Possible impacts to health and safety during production include accidental injury or death to workers and, to a lesser extent, the public (e.g., from an OHV collisions with project components or vehicle collisions with oil or gas workers). Health impacts could result from water contamination, dust and other air emissions, noise, soil contamination, and stress (e.g., associated with living near an industrial zone). Potential fires and explosions would cause safety hazards. Cavitation could ignite grass fires. Increased or reckless driving by oil or gas workers would also create safety hazards. In addition, health and safety issues include working in potential weather extremes and possible contact with natural hazards, such as uneven terrain and dangerous plants, animals, or insects.

In locations where NORM-bearing produced water and solid wastes are generated, occupational and public health risks may occur if the wastes are not properly managed. In particular, workers employed in the cutting and reaming of oilfield pipe, removing solids from tanks and pits, and refurbishing gas processing equipment may be exposed to particles containing alpha-emitting radionuclides that could pose a health risk if inhaled or ingested.

Methane seeps into drinking water wells and under homes has caused health hazards. It is believed that methane seeps increase in areas where coal bed methane is produced. Removal of water during coal bed methane production could exacerbate the potential for underground fires by allowing oxygen to circulate within formerly mined shafts or tunnels.

Land Use

Land use impacts during the production phase would be an extension of those that occurred during the drilling/development phase. However, to some extent, land use can revert to its original uses after the major drilling/development phase is over. For example, farmers can graze livestock or grow crops around the well sites. Other industrial projects would likely be excluded within the gas or oil field. Recreation activities (e.g., OHV use and hunting) are possible, although gun and archery restrictions would probably exist. Project production would deplete recoverable oil and gas reserves. Other mineral resources (e.g., sand and gravel) would remain available for recovery. Coal bed methane production may conflict with livestock and farming operations.

Paleontological Resources

Impacts to paleontological resources during the production phase would be limited primarily to unauthorized collection of fossils. This threat is present once the access roads are constructed, making remote areas more accessible to the public. Damage to localities caused by OHV use could also occur. The potential for indirect impacts (e.g., vandalism and unauthorized collecting) would be greater during the production phase compared to the drilling/development phase, due to the longer duration of the production phase.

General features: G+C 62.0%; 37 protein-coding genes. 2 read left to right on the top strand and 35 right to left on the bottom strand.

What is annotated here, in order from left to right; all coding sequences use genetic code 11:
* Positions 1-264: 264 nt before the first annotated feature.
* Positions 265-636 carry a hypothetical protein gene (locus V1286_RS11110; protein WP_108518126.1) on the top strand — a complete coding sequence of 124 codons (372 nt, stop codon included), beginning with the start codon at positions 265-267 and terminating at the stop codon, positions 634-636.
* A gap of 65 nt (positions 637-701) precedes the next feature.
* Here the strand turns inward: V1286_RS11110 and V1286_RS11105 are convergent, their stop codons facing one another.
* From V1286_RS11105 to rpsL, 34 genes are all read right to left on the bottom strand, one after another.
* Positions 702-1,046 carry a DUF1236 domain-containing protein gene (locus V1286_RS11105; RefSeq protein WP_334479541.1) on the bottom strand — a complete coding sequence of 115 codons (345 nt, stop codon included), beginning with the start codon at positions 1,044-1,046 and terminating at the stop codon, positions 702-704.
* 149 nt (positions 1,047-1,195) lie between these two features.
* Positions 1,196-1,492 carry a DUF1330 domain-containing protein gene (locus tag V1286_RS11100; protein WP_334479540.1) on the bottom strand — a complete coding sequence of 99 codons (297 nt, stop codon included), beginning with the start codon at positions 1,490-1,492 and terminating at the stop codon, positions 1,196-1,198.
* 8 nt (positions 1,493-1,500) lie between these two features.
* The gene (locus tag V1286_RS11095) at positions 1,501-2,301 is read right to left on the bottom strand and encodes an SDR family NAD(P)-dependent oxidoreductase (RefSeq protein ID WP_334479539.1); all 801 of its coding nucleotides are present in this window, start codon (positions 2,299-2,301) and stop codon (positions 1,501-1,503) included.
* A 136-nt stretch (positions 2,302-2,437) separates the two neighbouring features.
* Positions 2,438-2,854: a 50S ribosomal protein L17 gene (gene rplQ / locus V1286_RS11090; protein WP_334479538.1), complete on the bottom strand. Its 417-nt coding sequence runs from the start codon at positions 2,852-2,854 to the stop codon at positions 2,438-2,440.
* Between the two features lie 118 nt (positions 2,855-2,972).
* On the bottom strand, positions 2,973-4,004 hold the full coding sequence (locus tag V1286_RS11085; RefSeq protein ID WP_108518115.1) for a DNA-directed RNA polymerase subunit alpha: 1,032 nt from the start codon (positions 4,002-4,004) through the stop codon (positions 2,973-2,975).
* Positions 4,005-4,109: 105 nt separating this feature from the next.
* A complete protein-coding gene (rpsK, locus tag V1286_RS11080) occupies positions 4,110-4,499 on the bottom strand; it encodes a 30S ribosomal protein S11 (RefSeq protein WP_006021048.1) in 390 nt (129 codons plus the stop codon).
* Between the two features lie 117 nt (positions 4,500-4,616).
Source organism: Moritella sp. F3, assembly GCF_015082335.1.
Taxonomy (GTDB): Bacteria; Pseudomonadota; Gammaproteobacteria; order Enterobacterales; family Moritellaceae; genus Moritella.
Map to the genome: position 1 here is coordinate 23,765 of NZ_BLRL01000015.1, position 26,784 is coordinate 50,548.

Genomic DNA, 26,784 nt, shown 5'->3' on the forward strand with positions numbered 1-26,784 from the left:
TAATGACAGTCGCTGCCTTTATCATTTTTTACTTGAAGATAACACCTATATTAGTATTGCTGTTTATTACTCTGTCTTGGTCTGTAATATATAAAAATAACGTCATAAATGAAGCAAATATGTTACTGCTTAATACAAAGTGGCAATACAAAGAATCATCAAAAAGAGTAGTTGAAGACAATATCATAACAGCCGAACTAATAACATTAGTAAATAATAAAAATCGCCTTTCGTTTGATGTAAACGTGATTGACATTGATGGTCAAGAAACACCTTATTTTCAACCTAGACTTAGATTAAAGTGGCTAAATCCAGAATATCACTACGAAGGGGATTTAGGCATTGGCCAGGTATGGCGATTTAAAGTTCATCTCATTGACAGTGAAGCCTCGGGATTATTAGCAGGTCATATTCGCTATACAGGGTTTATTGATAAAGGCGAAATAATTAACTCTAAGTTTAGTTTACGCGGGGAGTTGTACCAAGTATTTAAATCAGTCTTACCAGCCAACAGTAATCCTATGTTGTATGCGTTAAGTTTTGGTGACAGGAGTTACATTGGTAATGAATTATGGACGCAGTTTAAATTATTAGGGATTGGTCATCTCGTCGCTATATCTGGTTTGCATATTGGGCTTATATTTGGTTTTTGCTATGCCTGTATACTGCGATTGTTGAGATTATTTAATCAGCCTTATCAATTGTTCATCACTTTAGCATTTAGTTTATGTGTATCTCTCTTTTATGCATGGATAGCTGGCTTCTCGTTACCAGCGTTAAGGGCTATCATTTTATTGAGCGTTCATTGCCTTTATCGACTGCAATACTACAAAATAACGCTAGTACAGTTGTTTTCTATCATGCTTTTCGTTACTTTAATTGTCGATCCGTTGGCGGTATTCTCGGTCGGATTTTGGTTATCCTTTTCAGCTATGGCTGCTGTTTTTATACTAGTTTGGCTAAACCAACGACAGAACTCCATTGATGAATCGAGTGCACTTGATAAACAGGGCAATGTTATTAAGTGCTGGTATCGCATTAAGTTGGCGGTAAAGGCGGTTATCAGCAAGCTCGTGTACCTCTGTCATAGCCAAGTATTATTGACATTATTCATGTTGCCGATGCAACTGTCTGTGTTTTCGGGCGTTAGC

Direct socioeconomic impacts would include the creation of new jobs and the associated royalties and taxes paid. Indirect impacts are those impacts that would occur as a result of the new economic development and would include new jobs at businesses that support the expanded workforce or that provide project materials, and associated taxes. Potential impacts on the value of residential properties located adjacent to an oil or gas field would continue during this phase. A well located in close proximity to a residence may have a small adverse effect on property values. This effect could increase as the number of wells increases. Landowners who own the mineral rights within an oil and gas field would receive royalties on any product removed from their property that could offset potential impacts to property values. A coal bed methane well located on a residential property may lower property values, but wells adjacent to a residential property may not have an effect on property values.

Soils and Geologic Resources

Following construction and drilling, disturbed portions of well and ancillary facility sites not required for production would be revegetated. This would help to stabilize soil and geologic conditions. Routine impacts to soils during the production phase would be limited largely to soil erosion impacts caused by vehicular traffic. Any excavations required for maintenance would cause impacts similar to those from development, but at a lesser spatial and temporal extent. The accidental spill of product or other wastes would likely cause soil contamination. Except in the case of a large spill, soil contamination would be localized and limited in extent and magnitude. In areas where interim reclamation is implemented (e.g., reclamation of an individual well is no longer needed), ground cover by herbaceous species could re-establish within one to five years following seeding of native plant species and diligent weed control efforts, consequently reducing soil erosion. The main impact from production would be the depletion of recoverable oil and gas reserves. Other mineral resources (e.g., sand and gravel) would remain available for recovery. Possible geological hazards (earthquakes, landslides, and subsidence) could be activated by oil and gas extraction activities. Although it is rare, the injection of produced water in disposal wells could trigger localized seismic activity.